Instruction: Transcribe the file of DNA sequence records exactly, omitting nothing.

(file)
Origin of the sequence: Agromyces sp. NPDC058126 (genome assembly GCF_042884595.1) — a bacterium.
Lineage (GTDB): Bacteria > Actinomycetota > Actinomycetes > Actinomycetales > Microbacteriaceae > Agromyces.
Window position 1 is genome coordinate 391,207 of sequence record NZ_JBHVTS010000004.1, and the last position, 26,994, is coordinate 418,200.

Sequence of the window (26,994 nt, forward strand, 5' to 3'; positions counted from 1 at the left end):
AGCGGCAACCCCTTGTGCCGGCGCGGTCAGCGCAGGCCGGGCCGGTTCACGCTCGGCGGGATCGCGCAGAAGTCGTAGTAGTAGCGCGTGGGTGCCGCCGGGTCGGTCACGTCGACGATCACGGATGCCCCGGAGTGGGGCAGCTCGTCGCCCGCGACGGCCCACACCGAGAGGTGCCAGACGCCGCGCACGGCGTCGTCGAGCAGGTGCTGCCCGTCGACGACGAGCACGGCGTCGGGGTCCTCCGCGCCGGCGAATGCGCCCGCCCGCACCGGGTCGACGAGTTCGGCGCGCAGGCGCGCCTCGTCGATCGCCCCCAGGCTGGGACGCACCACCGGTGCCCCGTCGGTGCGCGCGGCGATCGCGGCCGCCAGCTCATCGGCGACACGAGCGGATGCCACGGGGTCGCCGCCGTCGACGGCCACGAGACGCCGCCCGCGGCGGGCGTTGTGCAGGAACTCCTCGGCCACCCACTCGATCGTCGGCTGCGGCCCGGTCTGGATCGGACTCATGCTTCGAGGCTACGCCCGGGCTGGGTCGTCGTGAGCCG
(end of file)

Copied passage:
Origin of the sequence: Agromyces sp. NPDC058126 (genome assembly GCF_042884595.1) — a bacterium.
Lineage (GTDB): Bacteria > Actinomycetota > Actinomycetes > Actinomycetales > Microbacteriaceae > Agromyces.
Window position 1 is genome coordinate 391,207 of sequence record NZ_JBHVTS010000004.1, and the last position, 26,994, is coordinate 418,200.

Sequence of the window (26,994 nt, forward strand, 5' to 3'; positions counted from 1 at the left end):
AGCGGCAACCCCTTGTGCCGGCGCGGTCAGCGCAGGCCGGGCCGGTTCACGCTCGGCGGGATCGCGCAGAAGTCGTAGTAGTAGCGCGTGGGTGCCGCCGGGTCGGTCACGTCGACGATCACGGATGCCCCGGAGTGGGGCAGCTCGTCGCCCGCGACGGCCCACACCGAGAGGTGCCAGACGCCGCGCACGGCGTCGTCGAGCAGGTGCTGCCCGTCGACGACGAGCACGGCGTCGGGGTCCTCCGCGCCGGCGAATGCGCCCGCCCGCACCGGGTCGACGAGTTCGGCGCGCAGGCGCGCCTCGTCGATCGCCCCCAGGCTGGGACGCACCACCGGTGCCCCGTCGGTGCGCGCGGCGATCGCGGCCGCCAGCTCATCGGCGACACGAGCGGATGCCACGGGGTCGCCGCCGTCGACGGCCACGAGACGCCGCCCGCGGCGGGCGTTGTGCAGGAACTCCTCGGCCACCCACTCGATCGTCGGCTGCGGCCCGGTCTGGATCGGACTCATGCTTCGAGGCTACGCCCGGGCTGGGTCGTCGTGAGCCG